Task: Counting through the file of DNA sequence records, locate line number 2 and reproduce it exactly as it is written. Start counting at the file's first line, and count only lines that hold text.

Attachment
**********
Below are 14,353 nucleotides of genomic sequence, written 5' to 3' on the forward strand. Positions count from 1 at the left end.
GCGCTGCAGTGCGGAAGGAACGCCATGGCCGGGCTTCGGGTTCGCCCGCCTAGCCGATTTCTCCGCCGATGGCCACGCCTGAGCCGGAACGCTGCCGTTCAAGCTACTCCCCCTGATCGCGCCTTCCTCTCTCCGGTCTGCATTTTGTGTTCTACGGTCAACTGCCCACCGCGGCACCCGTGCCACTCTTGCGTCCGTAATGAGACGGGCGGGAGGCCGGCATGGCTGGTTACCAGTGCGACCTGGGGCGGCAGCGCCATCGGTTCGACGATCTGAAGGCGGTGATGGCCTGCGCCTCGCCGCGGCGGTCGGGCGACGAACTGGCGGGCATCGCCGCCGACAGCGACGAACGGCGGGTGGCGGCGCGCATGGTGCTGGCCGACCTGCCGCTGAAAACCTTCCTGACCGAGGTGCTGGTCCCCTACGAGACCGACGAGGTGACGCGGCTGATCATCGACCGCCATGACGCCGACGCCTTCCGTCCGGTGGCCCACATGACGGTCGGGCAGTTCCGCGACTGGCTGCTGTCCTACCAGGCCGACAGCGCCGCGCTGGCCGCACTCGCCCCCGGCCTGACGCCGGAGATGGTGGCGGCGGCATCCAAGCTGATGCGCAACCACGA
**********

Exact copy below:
GCGCTGCAGTGCGGAAGGAACGCCATGGCCGGGCTTCGGGTTCGCCCGCCTAGCCGATTTCTCCGCCGATGGCCACGCCTGAGCCGGAACGCTGCCGTTCAAGCTACTCCCCCTGATCGCGCCTTCCTCTCTCCGGTCTGCATTTTGTGTTCTACGGTCAACTGCCCACCGCGGCACCCGTGCCACTCTTGCGTCCGTAATGAGACGGGCGGGAGGCCGGCATGGCTGGTTACCAGTGCGACCTGGGGCGGCAGCGCCATCGGTTCGACGATCTGAAGGCGGTGATGGCCTGCGCCTCGCCGCGGCGGTCGGGCGACGAACTGGCGGGCATCGCCGCCGACAGCGACGAACGGCGGGTGGCGGCGCGCATGGTGCTGGCCGACCTGCCGCTGAAAACCTTCCTGACCGAGGTGCTGGTCCCCTACGAGACCGACGAGGTGACGCGGCTGATCATCGACCGCCATGACGCCGACGCCTTCCGTCCGGTGGCCCACATGACGGTCGGGCAGTTCCGCGACTGGCTGCTGTCCTACCAGGCCGACAGCGCCGCGCTGGCCGCACTCGCCCCCGGCCTGACGCCGGAGATGGTGGCGGCGGCATCCAAGCTGATGCGCAACCACGA